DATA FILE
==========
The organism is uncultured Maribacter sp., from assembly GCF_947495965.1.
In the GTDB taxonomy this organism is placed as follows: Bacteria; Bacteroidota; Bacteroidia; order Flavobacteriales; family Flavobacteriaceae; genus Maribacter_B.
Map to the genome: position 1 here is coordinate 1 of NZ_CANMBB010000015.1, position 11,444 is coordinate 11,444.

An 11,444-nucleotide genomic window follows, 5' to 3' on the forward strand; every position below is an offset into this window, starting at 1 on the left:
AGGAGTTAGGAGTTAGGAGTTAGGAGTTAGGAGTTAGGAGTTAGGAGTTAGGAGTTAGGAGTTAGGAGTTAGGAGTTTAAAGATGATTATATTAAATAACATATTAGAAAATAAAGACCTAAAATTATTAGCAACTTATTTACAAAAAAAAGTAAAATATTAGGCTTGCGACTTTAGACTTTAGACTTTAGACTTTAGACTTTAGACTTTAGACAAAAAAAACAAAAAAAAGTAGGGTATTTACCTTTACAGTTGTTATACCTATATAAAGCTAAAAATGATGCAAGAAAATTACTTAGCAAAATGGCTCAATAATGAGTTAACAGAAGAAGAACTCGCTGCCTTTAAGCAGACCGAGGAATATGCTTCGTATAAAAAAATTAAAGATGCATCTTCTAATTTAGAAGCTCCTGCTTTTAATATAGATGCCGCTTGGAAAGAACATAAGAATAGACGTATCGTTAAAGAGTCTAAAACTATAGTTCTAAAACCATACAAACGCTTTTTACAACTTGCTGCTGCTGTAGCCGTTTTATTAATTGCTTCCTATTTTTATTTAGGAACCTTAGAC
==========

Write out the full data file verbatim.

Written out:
The organism is uncultured Maribacter sp., from assembly GCF_947495965.1.
In the GTDB taxonomy this organism is placed as follows: Bacteria; Bacteroidota; Bacteroidia; order Flavobacteriales; family Flavobacteriaceae; genus Maribacter_B.
Map to the genome: position 1 here is coordinate 1 of NZ_CANMBB010000015.1, position 11,444 is coordinate 11,444.

An 11,444-nucleotide genomic window follows, 5' to 3' on the forward strand; every position below is an offset into this window, starting at 1 on the left:
AGGAGTTAGGAGTTAGGAGTTAGGAGTTAGGAGTTAGGAGTTAGGAGTTAGGAGTTAGGAGTTAGGAGTTAGGAGTTTAAAGATGATTATATTAAATAACATATTAGAAAATAAAGACCTAAAATTATTAGCAACTTATTTACAAAAAAAAGTAAAATATTAGGCTTGCGACTTTAGACTTTAGACTTTAGACTTTAGACTTTAGACTTTAGACAAAAAAAACAAAAAAAAGTAGGGTATTTACCTTTACAGTTGTTATACCTATATAAAGCTAAAAATGATGCAAGAAAATTACTTAGCAAAATGGCTCAATAATGAGTTAACAGAAGAAGAACTCGCTGCCTTTAAGCAGACCGAGGAATATGCTTCGTATAAAAAAATTAAAGATGCATCTTCTAATTTAGAAGCTCCTGCTTTTAATATAGATGCCGCTTGGAAAGAACATAAGAATAGACGTATCGTTAAAGAGTCTAAAACTATAGTTCTAAAACCATACAAACGCTTTTTACAACTTGCTGCTGCTGTAGCCGTTTTATTAATTGCTTCCTATTTTTATTTAGGAACCTTAGAC